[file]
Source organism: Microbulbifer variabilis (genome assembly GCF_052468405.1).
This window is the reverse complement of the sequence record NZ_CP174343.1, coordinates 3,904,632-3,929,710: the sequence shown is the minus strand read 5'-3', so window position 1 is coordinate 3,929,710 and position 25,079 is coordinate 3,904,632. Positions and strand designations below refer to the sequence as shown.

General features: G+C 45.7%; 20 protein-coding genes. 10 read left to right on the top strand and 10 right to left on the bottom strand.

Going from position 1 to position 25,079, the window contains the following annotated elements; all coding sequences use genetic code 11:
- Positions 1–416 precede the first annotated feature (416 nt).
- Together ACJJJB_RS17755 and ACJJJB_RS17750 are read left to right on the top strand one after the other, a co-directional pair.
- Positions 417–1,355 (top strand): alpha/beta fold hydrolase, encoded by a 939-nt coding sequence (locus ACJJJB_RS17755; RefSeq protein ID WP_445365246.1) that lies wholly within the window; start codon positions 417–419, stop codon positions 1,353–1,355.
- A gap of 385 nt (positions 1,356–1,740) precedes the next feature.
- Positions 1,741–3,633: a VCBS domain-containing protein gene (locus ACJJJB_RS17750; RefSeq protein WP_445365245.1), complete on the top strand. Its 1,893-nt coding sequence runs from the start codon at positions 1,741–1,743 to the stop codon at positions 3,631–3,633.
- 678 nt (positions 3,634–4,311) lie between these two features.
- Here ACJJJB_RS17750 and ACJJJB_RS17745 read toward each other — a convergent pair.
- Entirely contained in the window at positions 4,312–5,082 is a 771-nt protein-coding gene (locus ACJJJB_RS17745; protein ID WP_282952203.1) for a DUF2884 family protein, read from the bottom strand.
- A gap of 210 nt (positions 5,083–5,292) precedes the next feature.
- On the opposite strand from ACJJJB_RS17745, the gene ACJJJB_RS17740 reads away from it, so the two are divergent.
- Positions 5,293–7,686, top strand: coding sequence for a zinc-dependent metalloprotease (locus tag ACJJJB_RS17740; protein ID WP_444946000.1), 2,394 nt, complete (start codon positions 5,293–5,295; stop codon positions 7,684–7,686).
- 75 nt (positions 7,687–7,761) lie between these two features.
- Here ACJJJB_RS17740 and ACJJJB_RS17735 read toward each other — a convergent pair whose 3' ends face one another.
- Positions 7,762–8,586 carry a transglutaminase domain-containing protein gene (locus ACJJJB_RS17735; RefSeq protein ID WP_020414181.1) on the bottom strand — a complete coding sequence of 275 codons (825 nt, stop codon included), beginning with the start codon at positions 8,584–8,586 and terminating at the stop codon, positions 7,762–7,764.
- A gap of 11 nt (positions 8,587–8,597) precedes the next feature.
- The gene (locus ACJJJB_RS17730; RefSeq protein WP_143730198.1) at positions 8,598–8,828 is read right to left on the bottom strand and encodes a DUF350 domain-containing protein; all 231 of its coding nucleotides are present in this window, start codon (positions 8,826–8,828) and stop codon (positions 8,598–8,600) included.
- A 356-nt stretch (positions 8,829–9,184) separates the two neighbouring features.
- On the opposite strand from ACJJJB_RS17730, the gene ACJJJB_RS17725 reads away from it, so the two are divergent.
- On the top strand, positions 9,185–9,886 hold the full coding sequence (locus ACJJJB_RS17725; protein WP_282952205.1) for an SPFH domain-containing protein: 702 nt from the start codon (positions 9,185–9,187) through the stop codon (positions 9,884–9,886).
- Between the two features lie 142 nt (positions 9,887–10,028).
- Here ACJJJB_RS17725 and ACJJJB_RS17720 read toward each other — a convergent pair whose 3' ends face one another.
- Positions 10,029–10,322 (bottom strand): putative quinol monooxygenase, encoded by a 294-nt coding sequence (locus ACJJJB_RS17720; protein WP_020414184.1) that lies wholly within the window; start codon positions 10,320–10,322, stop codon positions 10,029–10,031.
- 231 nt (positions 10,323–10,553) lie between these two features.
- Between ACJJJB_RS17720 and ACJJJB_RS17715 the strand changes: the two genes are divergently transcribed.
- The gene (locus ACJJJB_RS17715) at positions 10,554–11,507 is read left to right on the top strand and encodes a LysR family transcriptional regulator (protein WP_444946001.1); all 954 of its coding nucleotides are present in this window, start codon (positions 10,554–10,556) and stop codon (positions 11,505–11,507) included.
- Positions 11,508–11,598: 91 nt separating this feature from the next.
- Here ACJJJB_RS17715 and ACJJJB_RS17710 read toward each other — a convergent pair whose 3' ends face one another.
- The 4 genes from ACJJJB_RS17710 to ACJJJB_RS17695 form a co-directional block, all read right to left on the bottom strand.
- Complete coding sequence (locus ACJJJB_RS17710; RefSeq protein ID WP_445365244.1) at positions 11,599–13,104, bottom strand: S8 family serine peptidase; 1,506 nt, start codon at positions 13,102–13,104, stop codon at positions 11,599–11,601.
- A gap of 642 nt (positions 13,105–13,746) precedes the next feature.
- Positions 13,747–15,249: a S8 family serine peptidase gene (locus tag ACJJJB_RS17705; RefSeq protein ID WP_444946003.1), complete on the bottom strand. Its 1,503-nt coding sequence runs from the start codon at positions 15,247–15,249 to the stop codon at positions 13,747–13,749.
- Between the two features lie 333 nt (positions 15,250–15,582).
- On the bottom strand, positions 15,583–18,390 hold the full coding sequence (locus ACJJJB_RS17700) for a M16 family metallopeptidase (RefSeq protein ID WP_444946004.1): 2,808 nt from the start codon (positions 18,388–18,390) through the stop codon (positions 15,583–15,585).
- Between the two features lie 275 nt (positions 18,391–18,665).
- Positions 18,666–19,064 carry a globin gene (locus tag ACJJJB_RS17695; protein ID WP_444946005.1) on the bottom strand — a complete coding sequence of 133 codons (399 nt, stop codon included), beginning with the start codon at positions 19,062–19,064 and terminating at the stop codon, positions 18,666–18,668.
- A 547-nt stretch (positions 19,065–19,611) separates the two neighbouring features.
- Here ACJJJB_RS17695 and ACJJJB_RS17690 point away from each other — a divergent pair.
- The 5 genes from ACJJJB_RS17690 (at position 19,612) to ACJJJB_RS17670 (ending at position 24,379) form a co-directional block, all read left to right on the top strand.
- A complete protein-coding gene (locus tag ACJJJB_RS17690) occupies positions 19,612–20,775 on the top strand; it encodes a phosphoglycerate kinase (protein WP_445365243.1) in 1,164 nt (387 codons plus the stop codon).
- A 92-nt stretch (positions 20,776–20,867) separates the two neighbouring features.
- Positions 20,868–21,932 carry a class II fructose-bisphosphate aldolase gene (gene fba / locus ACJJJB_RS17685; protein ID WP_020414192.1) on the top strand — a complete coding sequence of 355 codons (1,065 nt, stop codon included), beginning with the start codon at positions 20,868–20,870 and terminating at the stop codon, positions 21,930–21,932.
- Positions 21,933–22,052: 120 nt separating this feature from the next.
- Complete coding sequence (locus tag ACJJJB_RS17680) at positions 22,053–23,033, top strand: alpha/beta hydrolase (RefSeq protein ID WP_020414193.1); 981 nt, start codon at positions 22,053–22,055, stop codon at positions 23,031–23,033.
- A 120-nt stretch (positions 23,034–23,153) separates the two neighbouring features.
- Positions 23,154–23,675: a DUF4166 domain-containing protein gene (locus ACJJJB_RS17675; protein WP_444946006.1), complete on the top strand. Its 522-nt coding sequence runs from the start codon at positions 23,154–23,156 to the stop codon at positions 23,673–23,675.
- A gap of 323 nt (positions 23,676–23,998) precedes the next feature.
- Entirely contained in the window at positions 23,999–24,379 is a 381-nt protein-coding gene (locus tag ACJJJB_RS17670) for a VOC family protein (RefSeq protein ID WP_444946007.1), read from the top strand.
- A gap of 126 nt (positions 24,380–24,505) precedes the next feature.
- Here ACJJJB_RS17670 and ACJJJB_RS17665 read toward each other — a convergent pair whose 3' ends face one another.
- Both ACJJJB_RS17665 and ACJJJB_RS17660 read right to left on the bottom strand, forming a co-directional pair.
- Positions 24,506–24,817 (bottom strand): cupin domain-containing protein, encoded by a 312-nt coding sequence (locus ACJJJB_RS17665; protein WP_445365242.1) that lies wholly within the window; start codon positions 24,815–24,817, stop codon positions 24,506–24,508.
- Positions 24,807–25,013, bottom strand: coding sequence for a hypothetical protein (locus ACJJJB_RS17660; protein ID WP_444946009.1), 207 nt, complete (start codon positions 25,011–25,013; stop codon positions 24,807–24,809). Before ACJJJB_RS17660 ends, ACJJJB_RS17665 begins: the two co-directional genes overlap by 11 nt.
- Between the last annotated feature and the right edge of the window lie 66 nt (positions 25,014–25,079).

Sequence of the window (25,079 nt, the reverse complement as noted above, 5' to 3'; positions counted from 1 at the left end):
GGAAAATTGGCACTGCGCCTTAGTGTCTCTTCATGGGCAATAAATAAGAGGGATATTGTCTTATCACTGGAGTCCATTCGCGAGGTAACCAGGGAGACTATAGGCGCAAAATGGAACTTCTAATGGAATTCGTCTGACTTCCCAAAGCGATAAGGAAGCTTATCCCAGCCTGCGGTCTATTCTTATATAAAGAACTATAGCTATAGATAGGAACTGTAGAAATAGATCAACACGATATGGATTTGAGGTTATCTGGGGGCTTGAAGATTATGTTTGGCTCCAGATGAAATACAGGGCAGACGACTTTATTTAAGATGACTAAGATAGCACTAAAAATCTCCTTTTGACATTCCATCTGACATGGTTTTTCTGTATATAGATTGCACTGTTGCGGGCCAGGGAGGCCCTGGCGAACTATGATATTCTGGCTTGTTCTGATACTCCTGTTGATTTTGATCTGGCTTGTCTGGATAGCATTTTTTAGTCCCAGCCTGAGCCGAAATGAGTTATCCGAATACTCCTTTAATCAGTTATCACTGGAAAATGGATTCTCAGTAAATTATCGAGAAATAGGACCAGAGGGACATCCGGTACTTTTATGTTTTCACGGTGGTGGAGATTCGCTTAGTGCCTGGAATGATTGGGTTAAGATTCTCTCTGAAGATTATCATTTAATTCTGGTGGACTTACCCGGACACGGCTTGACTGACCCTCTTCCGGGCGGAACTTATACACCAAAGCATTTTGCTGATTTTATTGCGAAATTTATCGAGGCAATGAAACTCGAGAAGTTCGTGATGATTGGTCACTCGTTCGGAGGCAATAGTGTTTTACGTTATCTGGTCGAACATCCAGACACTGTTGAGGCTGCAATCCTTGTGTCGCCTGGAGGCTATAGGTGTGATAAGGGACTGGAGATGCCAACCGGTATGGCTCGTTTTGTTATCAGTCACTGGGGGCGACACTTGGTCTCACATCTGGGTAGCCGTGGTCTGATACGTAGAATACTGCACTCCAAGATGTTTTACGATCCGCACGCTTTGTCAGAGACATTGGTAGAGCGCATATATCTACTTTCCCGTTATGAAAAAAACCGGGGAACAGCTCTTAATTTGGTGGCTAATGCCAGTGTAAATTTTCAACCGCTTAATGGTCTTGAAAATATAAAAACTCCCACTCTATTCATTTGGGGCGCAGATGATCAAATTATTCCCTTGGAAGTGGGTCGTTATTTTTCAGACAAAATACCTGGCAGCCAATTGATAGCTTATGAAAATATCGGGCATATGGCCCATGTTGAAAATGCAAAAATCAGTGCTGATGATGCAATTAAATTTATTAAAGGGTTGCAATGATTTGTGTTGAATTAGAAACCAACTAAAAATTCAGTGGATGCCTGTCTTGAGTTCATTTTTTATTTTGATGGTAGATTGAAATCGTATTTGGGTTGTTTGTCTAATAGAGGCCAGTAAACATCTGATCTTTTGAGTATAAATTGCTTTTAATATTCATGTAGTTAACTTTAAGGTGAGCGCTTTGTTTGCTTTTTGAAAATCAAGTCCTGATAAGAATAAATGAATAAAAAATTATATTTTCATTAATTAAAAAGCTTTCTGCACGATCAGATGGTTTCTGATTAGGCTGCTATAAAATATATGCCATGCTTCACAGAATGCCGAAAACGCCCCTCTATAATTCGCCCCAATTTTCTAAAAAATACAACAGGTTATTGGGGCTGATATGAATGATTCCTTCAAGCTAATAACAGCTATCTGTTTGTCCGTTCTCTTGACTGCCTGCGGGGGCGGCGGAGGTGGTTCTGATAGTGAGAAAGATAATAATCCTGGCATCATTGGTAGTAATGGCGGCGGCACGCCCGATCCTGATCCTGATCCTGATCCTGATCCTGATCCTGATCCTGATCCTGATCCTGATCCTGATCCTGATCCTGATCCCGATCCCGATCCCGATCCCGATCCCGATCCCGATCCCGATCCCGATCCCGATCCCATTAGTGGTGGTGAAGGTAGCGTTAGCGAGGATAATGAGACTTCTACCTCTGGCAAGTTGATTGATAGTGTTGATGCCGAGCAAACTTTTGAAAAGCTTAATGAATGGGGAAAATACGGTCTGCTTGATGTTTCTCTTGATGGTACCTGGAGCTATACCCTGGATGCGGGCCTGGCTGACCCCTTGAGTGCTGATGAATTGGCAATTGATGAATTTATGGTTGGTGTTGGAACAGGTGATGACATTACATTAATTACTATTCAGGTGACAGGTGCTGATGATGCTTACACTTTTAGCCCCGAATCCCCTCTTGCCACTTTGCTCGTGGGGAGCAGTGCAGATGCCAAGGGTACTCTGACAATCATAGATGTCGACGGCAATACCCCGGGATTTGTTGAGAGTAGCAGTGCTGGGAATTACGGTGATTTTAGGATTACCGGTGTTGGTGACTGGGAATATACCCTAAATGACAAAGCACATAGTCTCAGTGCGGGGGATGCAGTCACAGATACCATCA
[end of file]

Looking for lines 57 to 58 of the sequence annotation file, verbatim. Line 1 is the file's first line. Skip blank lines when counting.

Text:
- Between the last annotated feature and the right edge of the window lie 66 nt (positions 25,014–25,079).

Sequence of the window (25,079 nt, the reverse complement as noted above, 5' to 3'; positions counted from 1 at the left end):